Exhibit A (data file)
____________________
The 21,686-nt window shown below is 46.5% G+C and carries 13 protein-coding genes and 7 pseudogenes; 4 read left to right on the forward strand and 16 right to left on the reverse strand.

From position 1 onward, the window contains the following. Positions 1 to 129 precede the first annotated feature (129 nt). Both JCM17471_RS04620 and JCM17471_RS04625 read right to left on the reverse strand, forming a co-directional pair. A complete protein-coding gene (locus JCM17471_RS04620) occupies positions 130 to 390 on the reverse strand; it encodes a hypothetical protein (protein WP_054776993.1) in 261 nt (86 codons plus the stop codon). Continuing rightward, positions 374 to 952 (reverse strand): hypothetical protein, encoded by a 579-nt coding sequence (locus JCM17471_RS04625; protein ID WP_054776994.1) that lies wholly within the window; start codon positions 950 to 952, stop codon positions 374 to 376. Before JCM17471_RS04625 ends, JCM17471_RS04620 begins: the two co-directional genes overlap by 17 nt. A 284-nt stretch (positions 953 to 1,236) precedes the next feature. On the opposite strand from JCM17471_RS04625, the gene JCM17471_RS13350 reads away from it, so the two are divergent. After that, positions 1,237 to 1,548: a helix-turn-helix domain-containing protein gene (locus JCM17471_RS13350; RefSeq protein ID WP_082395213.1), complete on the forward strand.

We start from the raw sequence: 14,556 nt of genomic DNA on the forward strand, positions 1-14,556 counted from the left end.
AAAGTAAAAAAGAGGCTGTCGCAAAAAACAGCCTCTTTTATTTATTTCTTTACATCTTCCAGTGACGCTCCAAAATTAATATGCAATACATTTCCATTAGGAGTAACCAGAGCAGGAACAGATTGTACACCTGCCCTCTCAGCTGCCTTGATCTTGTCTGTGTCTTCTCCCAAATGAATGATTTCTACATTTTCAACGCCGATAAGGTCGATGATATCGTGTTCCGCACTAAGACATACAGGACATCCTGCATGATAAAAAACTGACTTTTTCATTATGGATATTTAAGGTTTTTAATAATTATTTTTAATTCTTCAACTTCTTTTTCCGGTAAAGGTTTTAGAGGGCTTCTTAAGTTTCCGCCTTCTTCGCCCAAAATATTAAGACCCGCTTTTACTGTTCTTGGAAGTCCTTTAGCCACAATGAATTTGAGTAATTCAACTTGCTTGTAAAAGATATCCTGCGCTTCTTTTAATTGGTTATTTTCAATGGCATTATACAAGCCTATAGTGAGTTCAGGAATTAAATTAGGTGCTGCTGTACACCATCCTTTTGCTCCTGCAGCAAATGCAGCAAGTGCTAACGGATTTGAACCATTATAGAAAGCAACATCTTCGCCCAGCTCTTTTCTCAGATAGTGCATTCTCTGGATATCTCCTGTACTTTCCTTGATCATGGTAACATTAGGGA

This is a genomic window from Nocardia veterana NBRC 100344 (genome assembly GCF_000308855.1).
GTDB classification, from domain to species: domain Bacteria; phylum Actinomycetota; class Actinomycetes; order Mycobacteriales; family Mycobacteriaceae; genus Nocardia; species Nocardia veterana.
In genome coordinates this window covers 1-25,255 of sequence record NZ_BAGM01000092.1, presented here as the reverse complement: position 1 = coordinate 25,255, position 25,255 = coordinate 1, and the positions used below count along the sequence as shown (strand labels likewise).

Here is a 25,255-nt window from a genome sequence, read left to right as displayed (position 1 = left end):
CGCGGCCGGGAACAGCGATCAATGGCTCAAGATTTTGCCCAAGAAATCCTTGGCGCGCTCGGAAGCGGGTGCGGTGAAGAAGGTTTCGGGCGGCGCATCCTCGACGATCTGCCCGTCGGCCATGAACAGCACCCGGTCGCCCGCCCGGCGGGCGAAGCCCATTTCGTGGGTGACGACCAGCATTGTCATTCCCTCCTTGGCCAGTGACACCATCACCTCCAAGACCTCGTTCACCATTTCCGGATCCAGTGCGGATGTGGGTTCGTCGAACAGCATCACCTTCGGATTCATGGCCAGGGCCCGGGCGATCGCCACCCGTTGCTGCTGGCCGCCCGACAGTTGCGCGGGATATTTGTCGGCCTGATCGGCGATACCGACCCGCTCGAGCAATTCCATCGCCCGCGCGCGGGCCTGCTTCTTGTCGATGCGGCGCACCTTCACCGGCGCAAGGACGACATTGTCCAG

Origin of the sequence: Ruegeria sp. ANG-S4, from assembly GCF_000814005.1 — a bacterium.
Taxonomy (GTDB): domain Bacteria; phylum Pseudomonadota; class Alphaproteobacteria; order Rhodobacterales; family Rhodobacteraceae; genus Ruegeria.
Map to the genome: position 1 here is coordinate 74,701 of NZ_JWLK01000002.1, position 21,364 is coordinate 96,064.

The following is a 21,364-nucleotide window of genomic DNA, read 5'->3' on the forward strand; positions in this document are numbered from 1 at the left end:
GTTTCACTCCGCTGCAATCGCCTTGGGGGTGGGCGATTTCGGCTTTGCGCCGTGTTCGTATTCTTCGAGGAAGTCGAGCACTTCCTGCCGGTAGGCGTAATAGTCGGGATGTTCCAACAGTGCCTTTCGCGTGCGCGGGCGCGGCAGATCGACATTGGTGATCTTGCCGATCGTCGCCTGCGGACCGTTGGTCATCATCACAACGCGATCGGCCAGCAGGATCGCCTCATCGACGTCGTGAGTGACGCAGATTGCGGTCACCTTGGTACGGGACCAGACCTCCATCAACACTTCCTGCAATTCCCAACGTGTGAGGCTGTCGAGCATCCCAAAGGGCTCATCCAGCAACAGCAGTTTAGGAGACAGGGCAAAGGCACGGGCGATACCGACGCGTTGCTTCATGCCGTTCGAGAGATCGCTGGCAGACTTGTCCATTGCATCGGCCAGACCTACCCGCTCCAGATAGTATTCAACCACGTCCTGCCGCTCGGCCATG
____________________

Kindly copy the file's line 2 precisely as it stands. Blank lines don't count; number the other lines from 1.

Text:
From position 1 onward, the window contains the following. Positions 1 to 129 precede the first annotated feature (129 nt). Both JCM17471_RS04620 and JCM17471_RS04625 read right to left on the reverse strand, forming a co-directional pair. A complete protein-coding gene (locus JCM17471_RS04620) occupies positions 130 to 390 on the reverse strand; it encodes a hypothetical protein (protein WP_054776993.1) in 261 nt (86 codons plus the stop codon). Continuing rightward, positions 374 to 952 (reverse strand): hypothetical protein, encoded by a 579-nt coding sequence (locus JCM17471_RS04625; protein ID WP_054776994.1) that lies wholly within the window; start codon positions 950 to 952, stop codon positions 374 to 376. Before JCM17471_RS04625 ends, JCM17471_RS04620 begins: the two co-directional genes overlap by 17 nt. A 284-nt stretch (positions 953 to 1,236) precedes the next feature. On the opposite strand from JCM17471_RS04625, the gene JCM17471_RS13350 reads away from it, so the two are divergent. After that, positions 1,237 to 1,548: a helix-turn-helix domain-containing protein gene (locus JCM17471_RS13350; RefSeq protein ID WP_082395213.1), complete on the forward strand.